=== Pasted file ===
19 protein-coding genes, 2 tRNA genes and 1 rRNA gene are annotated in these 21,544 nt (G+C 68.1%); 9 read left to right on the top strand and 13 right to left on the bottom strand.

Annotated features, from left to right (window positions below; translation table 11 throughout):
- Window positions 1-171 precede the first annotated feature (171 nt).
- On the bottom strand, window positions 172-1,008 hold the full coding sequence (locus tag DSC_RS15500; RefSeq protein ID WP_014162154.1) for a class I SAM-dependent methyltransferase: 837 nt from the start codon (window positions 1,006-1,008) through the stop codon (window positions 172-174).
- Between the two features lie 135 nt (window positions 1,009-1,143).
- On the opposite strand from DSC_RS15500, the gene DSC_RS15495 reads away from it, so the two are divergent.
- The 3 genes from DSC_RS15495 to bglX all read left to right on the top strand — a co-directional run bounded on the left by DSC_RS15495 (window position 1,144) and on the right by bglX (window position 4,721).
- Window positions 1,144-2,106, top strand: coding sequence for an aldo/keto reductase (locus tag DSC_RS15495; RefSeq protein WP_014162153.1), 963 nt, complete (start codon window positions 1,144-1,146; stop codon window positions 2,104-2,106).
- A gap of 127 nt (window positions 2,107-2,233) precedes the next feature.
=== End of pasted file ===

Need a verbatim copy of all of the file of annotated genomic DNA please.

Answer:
19 protein-coding genes, 2 tRNA genes and 1 rRNA gene are annotated in these 21,544 nt (G+C 68.1%); 9 read left to right on the top strand and 13 right to left on the bottom strand.

Annotated features, from left to right (window positions below; translation table 11 throughout):
- Window positions 1-171 precede the first annotated feature (171 nt).
- On the bottom strand, window positions 172-1,008 hold the full coding sequence (locus tag DSC_RS15500; RefSeq protein ID WP_014162154.1) for a class I SAM-dependent methyltransferase: 837 nt from the start codon (window positions 1,006-1,008) through the stop codon (window positions 172-174).
- Between the two features lie 135 nt (window positions 1,009-1,143).
- On the opposite strand from DSC_RS15500, the gene DSC_RS15495 reads away from it, so the two are divergent.
- The 3 genes from DSC_RS15495 to bglX all read left to right on the top strand — a co-directional run bounded on the left by DSC_RS15495 (window position 1,144) and on the right by bglX (window position 4,721).
- Window positions 1,144-2,106, top strand: coding sequence for an aldo/keto reductase (locus tag DSC_RS15495; RefSeq protein WP_014162153.1), 963 nt, complete (start codon window positions 1,144-1,146; stop codon window positions 2,104-2,106).
- A gap of 127 nt (window positions 2,107-2,233) precedes the next feature.